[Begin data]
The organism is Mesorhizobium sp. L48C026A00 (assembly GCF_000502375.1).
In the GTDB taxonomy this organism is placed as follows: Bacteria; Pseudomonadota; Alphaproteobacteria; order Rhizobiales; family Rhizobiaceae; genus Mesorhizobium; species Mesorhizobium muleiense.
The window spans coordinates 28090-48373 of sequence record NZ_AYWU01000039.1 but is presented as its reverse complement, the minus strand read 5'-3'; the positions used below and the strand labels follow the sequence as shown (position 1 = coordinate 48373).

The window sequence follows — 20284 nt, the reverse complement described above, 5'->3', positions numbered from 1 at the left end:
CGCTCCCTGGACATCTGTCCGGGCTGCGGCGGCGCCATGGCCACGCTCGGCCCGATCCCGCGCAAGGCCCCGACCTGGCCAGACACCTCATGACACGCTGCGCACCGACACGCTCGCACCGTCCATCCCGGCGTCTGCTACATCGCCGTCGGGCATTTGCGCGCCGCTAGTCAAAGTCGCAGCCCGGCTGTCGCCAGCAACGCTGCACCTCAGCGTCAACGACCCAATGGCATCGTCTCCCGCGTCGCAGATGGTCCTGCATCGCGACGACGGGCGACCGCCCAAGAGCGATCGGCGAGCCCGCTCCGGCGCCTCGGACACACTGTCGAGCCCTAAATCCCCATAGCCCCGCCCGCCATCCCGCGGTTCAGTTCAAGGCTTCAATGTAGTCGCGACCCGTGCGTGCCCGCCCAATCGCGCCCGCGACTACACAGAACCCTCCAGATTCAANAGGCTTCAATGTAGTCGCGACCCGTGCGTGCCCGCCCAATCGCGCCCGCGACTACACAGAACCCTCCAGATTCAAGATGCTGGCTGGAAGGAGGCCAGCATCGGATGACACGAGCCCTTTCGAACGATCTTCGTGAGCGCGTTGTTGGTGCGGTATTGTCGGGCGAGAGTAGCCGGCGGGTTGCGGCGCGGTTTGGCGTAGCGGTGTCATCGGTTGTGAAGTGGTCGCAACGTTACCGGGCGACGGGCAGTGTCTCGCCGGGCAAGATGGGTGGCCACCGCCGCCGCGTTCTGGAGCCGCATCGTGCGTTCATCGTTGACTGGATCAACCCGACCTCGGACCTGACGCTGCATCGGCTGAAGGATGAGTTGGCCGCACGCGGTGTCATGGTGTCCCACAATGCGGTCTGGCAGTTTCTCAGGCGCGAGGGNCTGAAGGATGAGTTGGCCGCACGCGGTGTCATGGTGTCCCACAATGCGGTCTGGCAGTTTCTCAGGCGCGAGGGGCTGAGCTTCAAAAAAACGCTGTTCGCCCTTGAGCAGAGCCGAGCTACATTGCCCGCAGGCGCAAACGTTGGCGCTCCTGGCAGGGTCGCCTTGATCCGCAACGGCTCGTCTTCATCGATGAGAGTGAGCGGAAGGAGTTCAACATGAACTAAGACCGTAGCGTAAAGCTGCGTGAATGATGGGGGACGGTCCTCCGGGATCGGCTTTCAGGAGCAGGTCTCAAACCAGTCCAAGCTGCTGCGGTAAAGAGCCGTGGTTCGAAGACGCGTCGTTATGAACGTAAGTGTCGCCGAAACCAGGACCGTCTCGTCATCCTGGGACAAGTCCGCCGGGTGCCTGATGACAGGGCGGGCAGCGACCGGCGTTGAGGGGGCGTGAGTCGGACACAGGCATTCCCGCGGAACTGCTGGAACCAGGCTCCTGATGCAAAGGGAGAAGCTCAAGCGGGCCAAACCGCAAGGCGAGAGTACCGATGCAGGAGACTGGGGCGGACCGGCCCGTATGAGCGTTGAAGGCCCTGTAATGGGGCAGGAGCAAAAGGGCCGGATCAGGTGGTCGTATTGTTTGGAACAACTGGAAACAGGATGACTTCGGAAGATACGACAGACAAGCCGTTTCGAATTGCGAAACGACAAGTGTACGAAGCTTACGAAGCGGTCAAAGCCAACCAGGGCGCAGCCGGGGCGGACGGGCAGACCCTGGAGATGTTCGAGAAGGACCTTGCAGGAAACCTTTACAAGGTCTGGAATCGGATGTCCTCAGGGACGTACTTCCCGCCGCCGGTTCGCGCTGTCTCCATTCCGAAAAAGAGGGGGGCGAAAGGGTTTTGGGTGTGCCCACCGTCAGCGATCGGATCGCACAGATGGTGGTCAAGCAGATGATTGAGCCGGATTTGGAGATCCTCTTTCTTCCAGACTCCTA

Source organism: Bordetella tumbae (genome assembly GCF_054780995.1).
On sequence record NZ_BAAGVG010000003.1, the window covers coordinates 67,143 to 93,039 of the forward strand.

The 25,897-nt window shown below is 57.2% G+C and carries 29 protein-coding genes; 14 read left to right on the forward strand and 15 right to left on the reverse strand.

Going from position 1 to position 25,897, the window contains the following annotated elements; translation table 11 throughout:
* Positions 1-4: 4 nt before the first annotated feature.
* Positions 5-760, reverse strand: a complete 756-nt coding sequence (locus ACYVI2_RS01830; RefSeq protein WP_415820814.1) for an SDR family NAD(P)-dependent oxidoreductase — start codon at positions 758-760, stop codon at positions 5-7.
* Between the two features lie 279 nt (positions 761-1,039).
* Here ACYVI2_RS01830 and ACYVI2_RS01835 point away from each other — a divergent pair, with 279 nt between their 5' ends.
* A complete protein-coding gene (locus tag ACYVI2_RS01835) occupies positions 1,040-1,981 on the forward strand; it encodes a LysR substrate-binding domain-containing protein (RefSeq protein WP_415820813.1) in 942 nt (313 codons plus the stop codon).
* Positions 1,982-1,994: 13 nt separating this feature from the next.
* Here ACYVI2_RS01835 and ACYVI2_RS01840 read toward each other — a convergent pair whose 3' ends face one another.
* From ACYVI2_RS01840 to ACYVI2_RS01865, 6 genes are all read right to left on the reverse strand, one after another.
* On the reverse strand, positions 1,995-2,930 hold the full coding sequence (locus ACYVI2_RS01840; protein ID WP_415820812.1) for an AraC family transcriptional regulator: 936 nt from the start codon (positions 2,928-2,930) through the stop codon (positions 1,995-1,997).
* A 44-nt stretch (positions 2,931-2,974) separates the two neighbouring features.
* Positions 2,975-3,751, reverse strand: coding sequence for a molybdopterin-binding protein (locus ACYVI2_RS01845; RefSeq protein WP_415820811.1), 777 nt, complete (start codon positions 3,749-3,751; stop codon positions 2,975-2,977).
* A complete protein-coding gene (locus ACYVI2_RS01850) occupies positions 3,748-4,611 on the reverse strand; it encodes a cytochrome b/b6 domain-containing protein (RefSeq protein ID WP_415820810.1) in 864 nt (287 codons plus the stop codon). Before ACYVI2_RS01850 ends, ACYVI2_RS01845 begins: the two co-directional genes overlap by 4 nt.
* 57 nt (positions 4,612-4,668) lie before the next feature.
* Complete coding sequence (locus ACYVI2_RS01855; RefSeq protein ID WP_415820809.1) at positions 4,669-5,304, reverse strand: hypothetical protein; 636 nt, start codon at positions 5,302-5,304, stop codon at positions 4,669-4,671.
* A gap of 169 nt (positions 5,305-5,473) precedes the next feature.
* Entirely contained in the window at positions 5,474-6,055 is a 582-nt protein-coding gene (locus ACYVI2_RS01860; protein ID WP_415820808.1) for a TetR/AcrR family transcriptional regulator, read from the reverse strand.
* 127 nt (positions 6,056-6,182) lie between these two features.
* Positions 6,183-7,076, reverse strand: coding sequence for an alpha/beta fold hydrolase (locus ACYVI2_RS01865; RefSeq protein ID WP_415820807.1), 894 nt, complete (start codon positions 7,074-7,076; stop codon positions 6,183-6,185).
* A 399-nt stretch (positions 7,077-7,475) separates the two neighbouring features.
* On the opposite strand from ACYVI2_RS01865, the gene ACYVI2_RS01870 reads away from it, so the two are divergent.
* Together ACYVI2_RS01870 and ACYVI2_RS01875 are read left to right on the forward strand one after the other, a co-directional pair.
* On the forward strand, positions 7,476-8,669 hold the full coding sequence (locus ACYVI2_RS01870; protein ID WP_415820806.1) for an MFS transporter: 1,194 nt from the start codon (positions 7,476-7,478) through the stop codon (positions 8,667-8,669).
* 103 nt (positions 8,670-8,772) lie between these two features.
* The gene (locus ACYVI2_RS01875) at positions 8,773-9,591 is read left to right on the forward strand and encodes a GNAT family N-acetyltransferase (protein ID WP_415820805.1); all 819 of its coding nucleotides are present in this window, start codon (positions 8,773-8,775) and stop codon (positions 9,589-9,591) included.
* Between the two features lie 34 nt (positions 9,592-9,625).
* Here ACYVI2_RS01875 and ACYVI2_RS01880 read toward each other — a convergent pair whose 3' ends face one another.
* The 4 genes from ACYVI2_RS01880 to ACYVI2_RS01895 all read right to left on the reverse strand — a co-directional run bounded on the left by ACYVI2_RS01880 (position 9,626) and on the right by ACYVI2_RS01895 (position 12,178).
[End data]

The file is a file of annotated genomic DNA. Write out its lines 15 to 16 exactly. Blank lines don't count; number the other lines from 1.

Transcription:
* Positions 1,982-1,994: 13 nt separating this feature from the next.
* Here ACYVI2_RS01835 and ACYVI2_RS01840 read toward each other — a convergent pair whose 3' ends face one another.